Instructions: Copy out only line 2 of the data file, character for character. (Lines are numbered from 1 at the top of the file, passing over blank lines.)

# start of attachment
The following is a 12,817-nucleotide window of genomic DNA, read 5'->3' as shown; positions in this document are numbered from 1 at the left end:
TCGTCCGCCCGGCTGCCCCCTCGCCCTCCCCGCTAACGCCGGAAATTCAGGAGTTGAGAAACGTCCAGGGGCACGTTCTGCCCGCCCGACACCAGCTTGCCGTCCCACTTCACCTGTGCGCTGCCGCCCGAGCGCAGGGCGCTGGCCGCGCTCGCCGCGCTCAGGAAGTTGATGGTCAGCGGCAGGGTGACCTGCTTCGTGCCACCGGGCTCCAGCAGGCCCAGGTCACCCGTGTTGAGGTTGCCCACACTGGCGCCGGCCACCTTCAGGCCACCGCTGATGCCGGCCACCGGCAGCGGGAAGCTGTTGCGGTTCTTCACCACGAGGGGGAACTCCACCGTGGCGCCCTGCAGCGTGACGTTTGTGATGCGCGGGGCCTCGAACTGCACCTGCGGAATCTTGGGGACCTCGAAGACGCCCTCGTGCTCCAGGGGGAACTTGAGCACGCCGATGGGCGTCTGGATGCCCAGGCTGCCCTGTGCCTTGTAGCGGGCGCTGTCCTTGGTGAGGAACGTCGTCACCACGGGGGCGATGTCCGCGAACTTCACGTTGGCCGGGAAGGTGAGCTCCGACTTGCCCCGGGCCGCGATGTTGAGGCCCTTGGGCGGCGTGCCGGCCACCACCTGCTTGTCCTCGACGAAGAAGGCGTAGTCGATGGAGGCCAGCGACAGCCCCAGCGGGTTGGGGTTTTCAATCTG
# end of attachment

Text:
TCGTCCGCCCGGCTGCCCCCTCGCCCTCCCCGCTAACGCCGGAAATTCAGGAGTTGAGAAACGTCCAGGGGCACGTTCTGCCCGCCCGACACCAGCTTGCCGTCCCACTTCACCTGTGCGCTGCCGCCCGAGCGCAGGGCGCTGGCCGCGCTCGCCGCGCTCAGGAAGTTGATGGTCAGCGGCAGGGTGACCTGCTTCGTGCCACCGGGCTCCAGCAGGCCCAGGTCACCCGTGTTGAGGTTGCCCACACTGGCGCCGGCCACCTTCAGGCCACCGCTGATGCCGGCCACCGGCAGCGGGAAGCTGTTGCGGTTCTTCACCACGAGGGGGAACTCCACCGTGGCGCCCTGCAGCGTGACGTTTGTGATGCGCGGGGCCTCGAACTGCACCTGCGGAATCTTGGGGACCTCGAAGACGCCCTCGTGCTCCAGGGGGAACTTGAGCACGCCGATGGGCGTCTGGATGCCCAGGCTGCCCTGTGCCTTGTAGCGGGCGCTGTCCTTGGTGAGGAACGTCGTCACCACGGGGGCGATGTCCGCGAACTTCACGTTGGCCGGGAAGGTGAGCTCCGACTTGCCCCGGGCCGCGATGTTGAGGCCCTTGGGCGGCGTGCCGGCCACCACCTGCTTGTCCTCGACGAAGAAGGCGTAGTCGATGGAGGCCAGCGACAGCCCCAGCGGGTTGGGGTTTTCAATCTG